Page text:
Characterization and Bioremediation of Birch Condensate


  • Wanli Ma
  • D. Pascal Kamdem
  • Paul Loconto
  • Yanlyang Pan
  • Douglas Gage
  • Benjamin E. Dawson-Andoh


Birch (<i>Betula papyrifera</i> Marsh), condensate, extractives, fungi treatment, <i>Phanerochaete chrysosporium</i>, GC-MS, FAB-MS, lipids, triglycerides


Birch (Betula papyrifera Marsh) condensate collected from a veneer plant in Michigan was analyzed for its major chemical constituents. This condensate contained carbohydrates and lipids. In the lipid fractions, triglycerides were the most abundant component (35-40%), followed by phenolic compounds (30%) and waxes (25-30%). Gas Chromatography-Mass Spectrometry (GC-MS) and Fast Atom Bombardment (FAB) MS were used to identify 14 lipid compounds. A white rot fungus, Phanerochaete chrysosporium [Burdsall-lombard, 5176, HHB-6251], was tested as a means for the bio-remediation of the condensate. P. chrysosporium reduced the total organic content (TOC) of the condensate from 350 ppm to 22 ppm and the color intensity from 0.614 to 0.355 absorbance units, after 2 weeks incubation in a liquid medium containing yeast and peptonc at pH 5.


American Type Culture Collection (ATCC). 1991. Catalogue of filamentous fungi. 18th ed. Edited by S. C. Jong and M. J. Edwards. Rockville, MD.nBallard, R. G., M. A. Walsh, and W. E. Cole. 1982. Blue stain fungi in xylem of lodgepole pine: A light-microscope study on extent of hyphal distribution. Can. J. Bot. 60:2334-2341.nChen, T., C. Breuil, S. Carriere, and J. V. Hatton. 1994. Solid-phase extraction can rapidly separate lipid classes from acetone extracts of wood and pulp. Tappi. 77(3): 235-240.nDubois, M., K. A. Gilles, J. K. Hamilton, P. A. Rebers, and Fred Smith. 1956. Colorimetric method for determination of sugars and related substances. Anal. Chem. 28(3):350-356.nEdhborg, A. 1956. Studies on a water-soluble material from the Masonite Process. Stockholm, Sweden.nHammel, K. E., W. Z. Gai, B. Green, and M. A. Moen. 1992. Oxidative degradation of phenantrene by the ligninolytic fungus Phanerochaete chrysosporium.Appl. Environ. Microbiol. 58(6):1832-1838.nLeach, L. M., and A. Thakore. 1975. Isolation and identification of constituents toxic to juvenile rainbow trout (Salmo gairdneri) in caustic extraction from kraft pulpmill bleach plants. Water Qual. Res. J. Can. 32:1249-1252.nMarton, J., A. M. Stern, and T. Marton. 1969. Decolorization of kraft black liquor with Polyporus versicolor, a white rot fungus. Tappi. 52(10):1975-1981.nMorrow, C. A., and W. M. Sandstrom. 1935. Biochemical laboratory methods. John Wiley & Sons, New York, NY.nRice, W., J. L. Howe, R. S. Boone, and J. L. Tschernitz. 1994. A survey of firms kiln-drying lumber in the United States: Volume, species, kiln capacity, equipment, and procedures. Proc. Profitable Solutions for Quality Drying of Softwoods and Hardwoods. May 1994, Forest Products Society, Madison, WI.nSaranpaa, P., and H. Nyberg. 1987. Lipids and sterols of Pinus sylvestris L. sapwood and heartwood. Trees 1:82-87.nServizi, J. A., D. W. Martens, R. W. Gordon, J. A. Kutney, M. Singn, E. Dimitiadis, G. M. Hewtt, P. J. Salisbury, and L. S. L. Choi. 1986. Microbiological detoxification of resin acids. Water Poll. Res. J. Canada. 21:119-129.nSilverstein, R. M., G. C. Bassler, and T. C. Morill. 1981. Spectrometric identification of organic compounds. 4th ed. John Wiley & Sons, New York, NY, 442 pp.nStalker, I. N. 1993. Disposal of treated wood after service. Pages 159-174 in Proc. Canadian Wood-Preservers Assoc. Vancouver, B.C., Canada.nTheander, O., J. Bjurman, and J. B. Boutelje. 1993. Increase in the content of low molecular carbohydrates at the surface during drying and correlations with nitrogen content, yellowing and mold growth. Wood Sci. Technol. 27:381-389.n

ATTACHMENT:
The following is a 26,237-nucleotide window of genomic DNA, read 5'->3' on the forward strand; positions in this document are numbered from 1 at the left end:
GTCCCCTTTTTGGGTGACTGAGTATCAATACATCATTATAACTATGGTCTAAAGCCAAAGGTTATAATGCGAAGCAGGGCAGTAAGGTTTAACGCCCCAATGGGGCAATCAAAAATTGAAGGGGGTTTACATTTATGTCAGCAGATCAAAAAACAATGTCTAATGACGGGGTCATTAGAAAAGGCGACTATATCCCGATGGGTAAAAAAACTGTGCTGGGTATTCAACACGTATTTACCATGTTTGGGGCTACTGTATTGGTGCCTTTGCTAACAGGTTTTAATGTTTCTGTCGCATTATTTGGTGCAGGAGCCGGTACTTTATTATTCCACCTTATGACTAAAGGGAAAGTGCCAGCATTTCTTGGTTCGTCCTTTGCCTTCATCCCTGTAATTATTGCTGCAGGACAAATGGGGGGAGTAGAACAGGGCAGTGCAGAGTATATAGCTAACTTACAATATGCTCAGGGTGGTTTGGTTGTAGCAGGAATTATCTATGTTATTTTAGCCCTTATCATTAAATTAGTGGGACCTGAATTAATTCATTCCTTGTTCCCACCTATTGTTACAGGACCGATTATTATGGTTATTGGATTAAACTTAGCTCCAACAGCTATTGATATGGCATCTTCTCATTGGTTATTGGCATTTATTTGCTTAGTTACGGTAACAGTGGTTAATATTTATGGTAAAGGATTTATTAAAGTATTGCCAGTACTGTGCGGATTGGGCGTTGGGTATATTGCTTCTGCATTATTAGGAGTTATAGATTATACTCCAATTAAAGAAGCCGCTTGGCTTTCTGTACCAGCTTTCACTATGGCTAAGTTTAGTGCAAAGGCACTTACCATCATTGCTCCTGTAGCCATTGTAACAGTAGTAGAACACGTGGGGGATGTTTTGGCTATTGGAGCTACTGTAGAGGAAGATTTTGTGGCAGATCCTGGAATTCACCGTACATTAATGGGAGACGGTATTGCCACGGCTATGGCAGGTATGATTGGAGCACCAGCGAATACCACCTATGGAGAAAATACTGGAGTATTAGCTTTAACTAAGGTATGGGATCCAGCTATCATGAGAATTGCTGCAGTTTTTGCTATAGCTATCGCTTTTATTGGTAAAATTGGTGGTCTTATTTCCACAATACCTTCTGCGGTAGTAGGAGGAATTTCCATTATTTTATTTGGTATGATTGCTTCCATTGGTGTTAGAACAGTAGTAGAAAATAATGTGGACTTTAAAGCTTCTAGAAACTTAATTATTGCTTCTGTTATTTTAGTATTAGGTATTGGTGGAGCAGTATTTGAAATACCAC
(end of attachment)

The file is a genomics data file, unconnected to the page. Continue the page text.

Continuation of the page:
Research Contributions